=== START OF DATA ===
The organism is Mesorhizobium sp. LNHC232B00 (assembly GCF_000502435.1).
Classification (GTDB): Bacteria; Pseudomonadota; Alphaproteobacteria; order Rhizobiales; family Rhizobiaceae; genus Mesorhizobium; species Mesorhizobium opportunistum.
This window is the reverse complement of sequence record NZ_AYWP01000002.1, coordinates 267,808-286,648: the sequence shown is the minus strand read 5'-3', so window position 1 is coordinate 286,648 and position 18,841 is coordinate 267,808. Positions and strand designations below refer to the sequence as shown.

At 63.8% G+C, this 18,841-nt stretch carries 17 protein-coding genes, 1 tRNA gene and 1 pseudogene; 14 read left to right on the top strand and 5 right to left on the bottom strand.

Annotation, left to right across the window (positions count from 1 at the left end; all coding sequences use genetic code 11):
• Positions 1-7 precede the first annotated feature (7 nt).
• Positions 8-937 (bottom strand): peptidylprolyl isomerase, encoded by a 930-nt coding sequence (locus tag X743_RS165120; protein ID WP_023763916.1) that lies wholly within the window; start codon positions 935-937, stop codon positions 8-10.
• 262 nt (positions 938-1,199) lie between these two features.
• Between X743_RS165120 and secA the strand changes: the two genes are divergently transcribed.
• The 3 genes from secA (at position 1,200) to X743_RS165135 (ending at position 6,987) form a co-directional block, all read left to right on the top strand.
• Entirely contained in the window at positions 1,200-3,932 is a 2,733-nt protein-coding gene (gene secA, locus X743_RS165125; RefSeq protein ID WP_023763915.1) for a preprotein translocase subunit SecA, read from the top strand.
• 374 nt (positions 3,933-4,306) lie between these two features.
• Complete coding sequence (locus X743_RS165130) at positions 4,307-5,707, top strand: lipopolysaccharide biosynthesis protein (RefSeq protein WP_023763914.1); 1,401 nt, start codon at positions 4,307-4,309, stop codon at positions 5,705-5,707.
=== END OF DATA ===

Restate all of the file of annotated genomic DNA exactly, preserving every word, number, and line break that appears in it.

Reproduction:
The organism is Mesorhizobium sp. LNHC232B00 (assembly GCF_000502435.1).
Classification (GTDB): Bacteria; Pseudomonadota; Alphaproteobacteria; order Rhizobiales; family Rhizobiaceae; genus Mesorhizobium; species Mesorhizobium opportunistum.
This window is the reverse complement of sequence record NZ_AYWP01000002.1, coordinates 267,808-286,648: the sequence shown is the minus strand read 5'-3', so window position 1 is coordinate 286,648 and position 18,841 is coordinate 267,808. Positions and strand designations below refer to the sequence as shown.

At 63.8% G+C, this 18,841-nt stretch carries 17 protein-coding genes, 1 tRNA gene and 1 pseudogene; 14 read left to right on the top strand and 5 right to left on the bottom strand.

Annotation, left to right across the window (positions count from 1 at the left end; all coding sequences use genetic code 11):
• Positions 1-7 precede the first annotated feature (7 nt).
• Positions 8-937 (bottom strand): peptidylprolyl isomerase, encoded by a 930-nt coding sequence (locus tag X743_RS165120; protein ID WP_023763916.1) that lies wholly within the window; start codon positions 935-937, stop codon positions 8-10.
• 262 nt (positions 938-1,199) lie between these two features.
• Between X743_RS165120 and secA the strand changes: the two genes are divergently transcribed.
• The 3 genes from secA (at position 1,200) to X743_RS165135 (ending at position 6,987) form a co-directional block, all read left to right on the top strand.
• Entirely contained in the window at positions 1,200-3,932 is a 2,733-nt protein-coding gene (gene secA, locus X743_RS165125; RefSeq protein ID WP_023763915.1) for a preprotein translocase subunit SecA, read from the top strand.
• 374 nt (positions 3,933-4,306) lie between these two features.
• Complete coding sequence (locus X743_RS165130) at positions 4,307-5,707, top strand: lipopolysaccharide biosynthesis protein (RefSeq protein WP_023763914.1); 1,401 nt, start codon at positions 4,307-4,309, stop codon at positions 5,705-5,707.